Princess Fawzia Fuad of Egypt is a largely unknown figure in royal history. Even in Egypt, few people would be able to say more than a few words about her, although a quick search on the Internet shows the fact that she was quite a visible and important presence at social events in Cairo in 1930s and 1940s.
Born on the 5th of November 1921, in Ras el-Tin Palace in Alexandria (Egypt), as Her Sultanic Highness Princess Fawzia bint Fuad, she was the eldest daughter of Sultan Fuad (later King Fuad) and his second wife, Nazli Sabri. The new addition to the royal family came a year after her brother, Farouk, was born, which probably allowed her parents to rejoice at her birth, even more considering that the continuity of the dynasty was ensured by a male birth the year before. The common disappointment of having a daughter before a son (quite frequent in the royal families of those times) was out of the way and allowed Fawzia to have a happy childhood surrounded by British nannies and Italian servants on the grounds of the beautiful royal palaces of Cairo and Alexandria.
Educated in Switzerland, fluent in Arabic, English and French, Fawzia was considered a beauty of her time. Photos taken in the 1930s and 1940s show us a slender, elegant woman with dark hair and wide green eyes, a Vivien Leigh version of the Middle East. All this apart from the public admiration she enjoyed meant good chances to marry into another royal family and become a Queen or even an Empress. And the chance came quite fast. In 1939, she married Iran’s Crown Prince Mohamed Reza Pahlavi. They saw each other only once before marriage, and it seems it was a political and religious union rather than a love match.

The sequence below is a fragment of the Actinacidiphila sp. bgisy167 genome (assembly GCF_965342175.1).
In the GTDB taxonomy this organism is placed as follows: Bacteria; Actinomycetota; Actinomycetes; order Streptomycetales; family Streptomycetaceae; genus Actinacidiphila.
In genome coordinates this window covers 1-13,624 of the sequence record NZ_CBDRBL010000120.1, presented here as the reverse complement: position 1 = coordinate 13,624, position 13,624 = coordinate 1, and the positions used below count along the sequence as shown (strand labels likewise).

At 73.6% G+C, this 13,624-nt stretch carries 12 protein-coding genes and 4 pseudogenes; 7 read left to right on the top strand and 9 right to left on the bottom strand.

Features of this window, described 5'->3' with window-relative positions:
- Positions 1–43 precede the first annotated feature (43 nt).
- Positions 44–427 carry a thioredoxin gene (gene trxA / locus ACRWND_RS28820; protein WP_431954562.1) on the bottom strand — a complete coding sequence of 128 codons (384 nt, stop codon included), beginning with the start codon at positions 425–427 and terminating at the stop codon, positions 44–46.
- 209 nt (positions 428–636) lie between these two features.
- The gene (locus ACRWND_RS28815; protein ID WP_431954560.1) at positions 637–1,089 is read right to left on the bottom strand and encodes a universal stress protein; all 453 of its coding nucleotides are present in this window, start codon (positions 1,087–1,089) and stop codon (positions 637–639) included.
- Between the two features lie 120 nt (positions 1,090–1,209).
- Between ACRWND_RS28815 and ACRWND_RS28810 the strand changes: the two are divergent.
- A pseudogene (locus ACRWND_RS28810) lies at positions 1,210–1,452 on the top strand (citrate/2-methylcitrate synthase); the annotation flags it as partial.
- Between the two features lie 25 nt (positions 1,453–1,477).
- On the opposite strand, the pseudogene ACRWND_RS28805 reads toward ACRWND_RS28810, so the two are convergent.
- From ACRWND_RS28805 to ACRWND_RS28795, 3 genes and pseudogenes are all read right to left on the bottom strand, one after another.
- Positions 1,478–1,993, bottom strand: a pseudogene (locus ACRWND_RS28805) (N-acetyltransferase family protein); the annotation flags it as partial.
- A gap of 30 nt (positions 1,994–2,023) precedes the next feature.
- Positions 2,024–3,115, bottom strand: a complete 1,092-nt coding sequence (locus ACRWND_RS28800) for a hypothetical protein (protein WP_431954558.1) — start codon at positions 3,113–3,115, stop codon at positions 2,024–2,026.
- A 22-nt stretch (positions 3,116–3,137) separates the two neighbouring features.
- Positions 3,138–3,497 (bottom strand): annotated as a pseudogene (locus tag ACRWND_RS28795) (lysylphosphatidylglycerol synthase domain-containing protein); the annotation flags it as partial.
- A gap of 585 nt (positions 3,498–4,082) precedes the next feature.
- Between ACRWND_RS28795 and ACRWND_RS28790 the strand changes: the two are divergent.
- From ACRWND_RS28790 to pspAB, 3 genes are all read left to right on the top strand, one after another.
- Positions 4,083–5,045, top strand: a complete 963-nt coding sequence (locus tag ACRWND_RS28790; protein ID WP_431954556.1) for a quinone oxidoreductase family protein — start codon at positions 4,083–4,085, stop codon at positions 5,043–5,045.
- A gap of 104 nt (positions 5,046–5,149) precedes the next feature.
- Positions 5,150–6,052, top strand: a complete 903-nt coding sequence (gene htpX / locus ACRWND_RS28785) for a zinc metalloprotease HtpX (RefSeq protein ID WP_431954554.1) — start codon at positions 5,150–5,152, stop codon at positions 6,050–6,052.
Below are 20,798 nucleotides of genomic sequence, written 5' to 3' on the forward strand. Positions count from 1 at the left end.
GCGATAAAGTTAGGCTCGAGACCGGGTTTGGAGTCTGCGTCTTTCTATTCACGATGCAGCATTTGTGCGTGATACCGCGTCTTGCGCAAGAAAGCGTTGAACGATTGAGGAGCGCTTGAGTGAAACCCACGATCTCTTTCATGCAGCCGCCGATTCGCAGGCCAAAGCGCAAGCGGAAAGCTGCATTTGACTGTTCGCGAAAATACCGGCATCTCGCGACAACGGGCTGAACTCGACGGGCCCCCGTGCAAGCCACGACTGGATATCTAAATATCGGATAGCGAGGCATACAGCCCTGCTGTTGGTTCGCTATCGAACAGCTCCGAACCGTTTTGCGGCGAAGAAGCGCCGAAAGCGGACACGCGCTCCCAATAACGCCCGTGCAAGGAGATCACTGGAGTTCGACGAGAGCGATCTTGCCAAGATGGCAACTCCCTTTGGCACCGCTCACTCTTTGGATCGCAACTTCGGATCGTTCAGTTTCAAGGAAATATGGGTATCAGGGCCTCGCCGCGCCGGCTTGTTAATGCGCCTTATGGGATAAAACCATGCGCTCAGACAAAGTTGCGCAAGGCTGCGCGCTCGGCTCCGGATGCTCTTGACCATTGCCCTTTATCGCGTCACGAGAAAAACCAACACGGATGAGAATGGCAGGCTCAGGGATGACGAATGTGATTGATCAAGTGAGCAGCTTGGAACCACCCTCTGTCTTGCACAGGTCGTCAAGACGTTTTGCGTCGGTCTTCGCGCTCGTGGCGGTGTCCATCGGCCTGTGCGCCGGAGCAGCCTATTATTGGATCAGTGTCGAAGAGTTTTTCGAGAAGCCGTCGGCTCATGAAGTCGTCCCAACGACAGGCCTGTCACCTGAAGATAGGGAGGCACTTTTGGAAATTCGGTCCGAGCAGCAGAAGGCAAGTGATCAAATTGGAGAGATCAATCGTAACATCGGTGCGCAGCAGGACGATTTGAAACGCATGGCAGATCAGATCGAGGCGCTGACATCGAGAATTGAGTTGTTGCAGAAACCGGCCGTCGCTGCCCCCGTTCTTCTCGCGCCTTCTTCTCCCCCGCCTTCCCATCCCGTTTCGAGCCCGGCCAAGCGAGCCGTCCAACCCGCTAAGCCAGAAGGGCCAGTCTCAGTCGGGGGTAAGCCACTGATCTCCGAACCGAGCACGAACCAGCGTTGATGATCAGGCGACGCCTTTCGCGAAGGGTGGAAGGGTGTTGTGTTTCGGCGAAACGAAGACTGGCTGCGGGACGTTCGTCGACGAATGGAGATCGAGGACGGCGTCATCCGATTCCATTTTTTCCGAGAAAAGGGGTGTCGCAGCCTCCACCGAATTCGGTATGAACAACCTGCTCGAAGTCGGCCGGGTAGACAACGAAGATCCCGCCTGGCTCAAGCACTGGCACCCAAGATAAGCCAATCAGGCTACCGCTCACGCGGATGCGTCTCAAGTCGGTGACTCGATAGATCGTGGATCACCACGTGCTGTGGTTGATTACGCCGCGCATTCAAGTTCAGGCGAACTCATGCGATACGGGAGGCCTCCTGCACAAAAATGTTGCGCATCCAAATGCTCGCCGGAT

An Egyptian princess became Crown Princess, and later Empress of Iran and a Sunni royal (Fawzia) was united to a Shia royal (Mohamed Reza Pahlavi), showing the strength of the Muslim unity. But the marriage was short-lived, life in Tehran was very different than the one she led in the palace of her parents and following depressive episodes and anorexia crisis (although never confirmed as such). Fawzia moved back to Cairo in 1945, leaving her only daughter in Iran with her father. It is interesting to note (from the perspective of the mentality of the times) the divorce’s explanation that was given by the official announcement: “the Persian climate had endangered the health of Empress Fawzia, and thus it was agreed that the Egyptian King’s sister be divorced.”
She remarried in 1949 Colonel Ismail Chirine, and this time, the marriage would last until the end of their lives, producing two children: Nadia and Hussein Chirine. Sources mention that it was a true love story, and Fawzia found her balance and fulfilment in this union. In 1952, the monarchy was abolished in Egypt, and the newly born Arab Republic of Egypt meant the presence of the royal family was not necessarily welcomed in Egyptian society. However, Fawzia was one of the few members of the royal family who decided to stay in Egypt. She lived in Alexandria, in a modest villa, for the rest of her long and eventful life, dying at the age of 91, ironically in the same way when her country was ousting the Muslim Brotherhood regime of President Mohamed Morsi.
All the public attention was focused on the political events of the day, so her death passed largely unnoticed. It looked like history wanted to give Fawzia in death the privacy she craved and never found in life.